I ran a very generous (-119 ft) first mile at my 10K pace then the course leveled and began to rise through the streets of Agoura Hills. I was unaware of the racers surrounding me. The roads were closed to traffic and the pack had plenty of space. I concentrated on maintaining a steady effort. Miles two and three were right on pace and I felt like I found my stride. Just in time- the road ended as we turned onto the Chesebro Canyon Trail and the start of our five-mile climb.

At its start, the trail was wide enough for two or three of us to run abreast. Of greater concern was the tree roots, stones, and erosion underfoot. I tried to remain upright to  hold a balance between controlled and reckless running. We were climbing almost 100 feet per mile and the pack rapidly began to thin. As we approached the halfway point the dirt road turned to a dirt track and then to a steeper single track. My pace was dropping by 15 seconds per mile, which was part of the plan, so I pressed on.


The final climb was steep, narrow, and rocky. I found myself in a group of a half dozen other runners. We stuck together since passing (or getting passed) was difficult. The runner in front of me was starting to slow down, and when the trail widened a tiny bit, I surged past him. I noticed an Iron Man tattoo on his calf and congratulated myself for passing an Iron Man then wondered if he’d be coming after me later. Another runner began to fade but there was no way around him. Somehow I gasped, “excuse me, I’m on your left!” and he gave me just enough room to get by. I was right behind a younger woman- this is where I realized that most of the field was younger- and we stayed together for the last mile up. We were both panting and wheezing as we crested Palo Comado peak, then in a flash she took off and began sprinting down the hill. Humbled, I watched her go and let gravity help me recover.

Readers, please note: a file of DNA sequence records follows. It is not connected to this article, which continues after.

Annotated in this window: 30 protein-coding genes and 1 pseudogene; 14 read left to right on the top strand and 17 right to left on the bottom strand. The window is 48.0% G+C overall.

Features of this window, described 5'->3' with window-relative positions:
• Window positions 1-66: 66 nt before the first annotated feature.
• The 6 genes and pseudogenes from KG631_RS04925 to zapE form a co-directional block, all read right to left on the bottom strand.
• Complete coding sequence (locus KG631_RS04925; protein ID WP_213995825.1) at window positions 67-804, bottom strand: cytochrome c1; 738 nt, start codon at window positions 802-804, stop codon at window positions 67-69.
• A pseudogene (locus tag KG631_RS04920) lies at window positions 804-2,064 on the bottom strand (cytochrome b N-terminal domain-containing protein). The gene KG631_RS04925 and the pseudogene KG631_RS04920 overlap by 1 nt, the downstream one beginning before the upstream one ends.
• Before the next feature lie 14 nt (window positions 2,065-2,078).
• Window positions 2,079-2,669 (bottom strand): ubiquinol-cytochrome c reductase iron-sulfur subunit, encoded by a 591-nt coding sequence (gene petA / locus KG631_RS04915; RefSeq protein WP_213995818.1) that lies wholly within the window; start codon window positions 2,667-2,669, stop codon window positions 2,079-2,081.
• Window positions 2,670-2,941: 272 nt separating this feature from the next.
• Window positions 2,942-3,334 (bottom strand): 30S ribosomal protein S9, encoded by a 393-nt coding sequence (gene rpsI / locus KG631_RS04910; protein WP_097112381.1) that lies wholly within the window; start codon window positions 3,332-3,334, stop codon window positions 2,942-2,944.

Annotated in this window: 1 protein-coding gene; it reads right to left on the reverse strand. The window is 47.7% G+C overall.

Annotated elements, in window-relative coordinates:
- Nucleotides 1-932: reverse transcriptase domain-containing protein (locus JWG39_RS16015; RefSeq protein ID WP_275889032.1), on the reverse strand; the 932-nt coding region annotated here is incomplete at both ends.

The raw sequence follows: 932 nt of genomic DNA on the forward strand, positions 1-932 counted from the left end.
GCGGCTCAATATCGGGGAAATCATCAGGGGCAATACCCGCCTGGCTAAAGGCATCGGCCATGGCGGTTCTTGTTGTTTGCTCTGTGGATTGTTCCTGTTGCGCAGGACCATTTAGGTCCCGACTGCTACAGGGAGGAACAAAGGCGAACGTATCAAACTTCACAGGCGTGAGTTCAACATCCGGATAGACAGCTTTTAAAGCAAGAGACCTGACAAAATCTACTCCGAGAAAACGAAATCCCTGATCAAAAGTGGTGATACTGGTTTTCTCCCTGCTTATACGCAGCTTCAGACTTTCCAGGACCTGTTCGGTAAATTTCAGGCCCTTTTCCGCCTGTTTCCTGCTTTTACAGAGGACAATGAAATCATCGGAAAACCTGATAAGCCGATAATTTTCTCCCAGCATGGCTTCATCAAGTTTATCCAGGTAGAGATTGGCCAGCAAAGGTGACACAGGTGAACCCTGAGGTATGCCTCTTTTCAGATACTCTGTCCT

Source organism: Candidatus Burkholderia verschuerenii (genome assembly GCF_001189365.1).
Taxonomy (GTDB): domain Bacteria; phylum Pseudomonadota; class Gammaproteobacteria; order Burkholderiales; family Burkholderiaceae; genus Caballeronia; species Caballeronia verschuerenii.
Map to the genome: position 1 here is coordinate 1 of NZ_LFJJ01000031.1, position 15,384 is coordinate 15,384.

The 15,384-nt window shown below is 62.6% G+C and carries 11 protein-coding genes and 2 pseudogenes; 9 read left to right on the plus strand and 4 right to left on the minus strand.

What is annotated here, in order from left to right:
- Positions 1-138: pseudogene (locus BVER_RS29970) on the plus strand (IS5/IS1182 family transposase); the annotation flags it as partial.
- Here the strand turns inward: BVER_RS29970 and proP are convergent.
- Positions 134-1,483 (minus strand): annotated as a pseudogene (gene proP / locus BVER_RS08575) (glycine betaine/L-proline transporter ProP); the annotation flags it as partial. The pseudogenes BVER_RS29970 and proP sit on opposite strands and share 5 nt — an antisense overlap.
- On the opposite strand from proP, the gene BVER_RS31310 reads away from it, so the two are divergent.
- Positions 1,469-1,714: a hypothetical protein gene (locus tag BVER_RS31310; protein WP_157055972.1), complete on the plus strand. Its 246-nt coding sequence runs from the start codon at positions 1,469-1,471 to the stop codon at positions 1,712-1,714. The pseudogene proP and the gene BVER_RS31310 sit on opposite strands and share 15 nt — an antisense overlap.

With five miles to go the race was far from over. I clocked just under nine minutes for my final mile up (203 ft) and I worried that I used up too much energy. Miles nine and ten convinced me not to worry. The descent rewarded me with two sub seven minute miles. It also rewarded the Iron Man as he barreled past me! I was feeling recharged and ready for a nasty little half-mile hill before the 11-mile mark. Since I was prepared I passed the Iron Man again, this time for good. I also caught my uphill partner but just like before, she took off when we reached the top of the hill.


Back on paved roads, I gathered myself for the final two miles. Twelve and thirteen followed a nice and even downhill route with a slight rise and little zig-zag at the end. Somehow, I found another gear and began to accelerate. This had never happened to me before- I’m usually hanging on for dear life at the end of a race- and I wasn’t sure if I could maintain the effort. I decided to give it a go and held myself to a 6:45 pace. As I sped up, I began to pick off runners who were fading. Right at 13 miles I caught a group including my uphill partner and sped by. I was in a full sprint, I turned the last corner and hit the chute!

I finished in 1:38:12, good enough for second in my age group and five and a half minutes faster than my 2015 time. I was gassed but elated. The race felt like a breakthrough, especially my energy over the last miles. After some thought I concluded that it was two years of consistent, injury-free training that helped me improve. I recommitted to my core and strength exercises following my running workouts. I’m eight weeks away from my marathon feeling recharged and confident. At the same time I am not shying away from the work ahead. If you ever get a chance to run Chesebro Canyon I highly recommend it. If you ever get a chance to race it you won’t be disappointed.